Last week I took a long weekend trip out to Yosemite, CA to meet up with the folks behind Professional Climbers International which is a new group working to create a professional class of rock climbers. There’s not much to be said at this point about our discussions other than to say that I’m excited about what they’re trying to do. I’ll keep you posted as things develop.
What I do have something to say about is a piece of news so important I’m still a bit stunned it hasn’t hit the front page of 8a.nu yet.
I went bouldering.
It was awesome.
Yes, after wallowing on the couch the past 2+ months I just said screw it and threw down on some of the best boulders Yosemite had to offer for five days straight. Smart? Not really, but it sure was fun while it lasted.
Wednesday and Thursday we spent in Camp 4. I’d bouldered in Camp 4 on a previous trip, however I spent most of my time on that trip working (and failing) on this little boulder:
So it was nice to have a psyched crew of knowledgeable people to show me some of the other problems in the world’s most famous campground. One of my favorites was Hammerhead, a tall V5 which Scott can be seen sending in this picture:
The official dog of Trying Hard
After 2 days of bouldering in Camp 4 Friday was to be a rest day, but I went with the crew to the Sentinel boulders anyhow just to hang out. I was doing a good job resisting the urge to climb until I went to check out No Holds Barred (V7) and that pretty much sealed the deal: I was climbing. I was so sore from the previous days that just pulling off the ground hurt my muscles, but I was not deterred. Despite the high motivation I failed at climbing the problem and somehow never bothered to take any pictures of it either. This video doesn’t really do it justice but it gives you an idea what the No Holds Barred is like if you’re Ron Kauk:
Once Saturday came around resting was out of the question with my flight home quickly approaching Sunday night. I spent the day sampling more great problems at Curry Village, the 140 Boulders and Candyland with a huge crew from Santa Rosa. Despite it being my 4th day on I somehow felt better than I did on Friday, and it turned out to be a pretty great day. The clear highlight for me was sending the classic riverside boulder Atlantis (V6).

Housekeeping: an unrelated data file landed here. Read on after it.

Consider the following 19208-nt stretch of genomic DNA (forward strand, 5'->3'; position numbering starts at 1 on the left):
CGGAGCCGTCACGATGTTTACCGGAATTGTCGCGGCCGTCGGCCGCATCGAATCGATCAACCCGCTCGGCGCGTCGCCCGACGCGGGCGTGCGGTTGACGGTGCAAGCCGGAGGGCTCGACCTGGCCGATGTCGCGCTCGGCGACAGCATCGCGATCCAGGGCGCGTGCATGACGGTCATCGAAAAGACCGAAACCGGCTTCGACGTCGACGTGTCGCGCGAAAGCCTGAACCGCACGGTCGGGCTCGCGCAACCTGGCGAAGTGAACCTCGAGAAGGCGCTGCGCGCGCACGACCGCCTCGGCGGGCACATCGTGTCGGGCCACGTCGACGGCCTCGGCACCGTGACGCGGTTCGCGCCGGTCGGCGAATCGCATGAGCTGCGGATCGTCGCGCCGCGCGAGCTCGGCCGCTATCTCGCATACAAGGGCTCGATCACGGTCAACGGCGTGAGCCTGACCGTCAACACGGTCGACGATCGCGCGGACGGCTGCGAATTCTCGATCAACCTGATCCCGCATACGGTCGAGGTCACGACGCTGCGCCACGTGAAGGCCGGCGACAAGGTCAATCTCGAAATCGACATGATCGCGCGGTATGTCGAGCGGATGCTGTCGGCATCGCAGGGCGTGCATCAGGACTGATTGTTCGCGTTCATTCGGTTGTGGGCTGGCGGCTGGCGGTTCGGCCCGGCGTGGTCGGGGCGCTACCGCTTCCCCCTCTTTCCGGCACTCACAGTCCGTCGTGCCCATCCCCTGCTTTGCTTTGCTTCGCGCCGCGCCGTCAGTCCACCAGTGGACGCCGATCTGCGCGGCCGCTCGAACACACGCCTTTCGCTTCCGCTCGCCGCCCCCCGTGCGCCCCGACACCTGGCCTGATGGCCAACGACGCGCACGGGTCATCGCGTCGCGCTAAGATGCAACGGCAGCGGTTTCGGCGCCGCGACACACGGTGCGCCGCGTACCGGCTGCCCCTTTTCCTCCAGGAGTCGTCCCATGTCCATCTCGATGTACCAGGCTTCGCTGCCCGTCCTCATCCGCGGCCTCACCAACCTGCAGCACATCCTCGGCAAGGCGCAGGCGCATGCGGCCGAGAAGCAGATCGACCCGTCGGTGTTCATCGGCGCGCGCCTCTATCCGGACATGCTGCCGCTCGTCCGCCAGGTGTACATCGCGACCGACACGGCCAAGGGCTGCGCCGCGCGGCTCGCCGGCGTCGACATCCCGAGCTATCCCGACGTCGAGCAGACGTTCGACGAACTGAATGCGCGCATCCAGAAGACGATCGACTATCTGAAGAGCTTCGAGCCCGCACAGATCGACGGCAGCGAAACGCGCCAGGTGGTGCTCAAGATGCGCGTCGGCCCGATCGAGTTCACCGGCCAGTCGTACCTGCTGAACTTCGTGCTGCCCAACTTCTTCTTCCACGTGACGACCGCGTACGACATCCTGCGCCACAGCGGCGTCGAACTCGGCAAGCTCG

The Crew at Atlantis
Video of someone sending Atlantis from last year using a totally different method than I used
Another highlight on Saturday was cleaning up a problem I failed on a couple of years ago: Once Upon A Time (V3) at Candyland. This dihedral is a quintessential Yosemite climb that feels nearly impossible until you really trust your feet. In the two pictures below you can see me trying to reach my way to the top in a futile effort. Simply getting each of my feet up a few inches unlocked the whole problem and found me on top shortly after these pictures were taken. A real must do if you’re in the area.
Attempting Once Upon A Time
Notice the patent-pending low gravity Organic Bouldering shirt that has helped me climb dozens of a problems I had no business doing.
Sunday was spent on a quick tour of the Cathedral Boulders before heading home. I warmed up on The King, a supposed V7, before getting shutdown on just about everything else. The grades in Yosemite are funny like that. Often times the V0-1s feel just as hard if not harder than the V5s! Regardless, it was time to pull the plug before I hurt myself any worse.
While I clearly enjoyed all the bouldering on amazing granite the real highlight of my trip was all the great people I met. It would be foolish of me to even try to list everyone’s name, just know that I truly appreciated meeting everyone I was introduced to over the course of those 5 days. Hopefully I’ll be running into you all some time soon.
Until next time…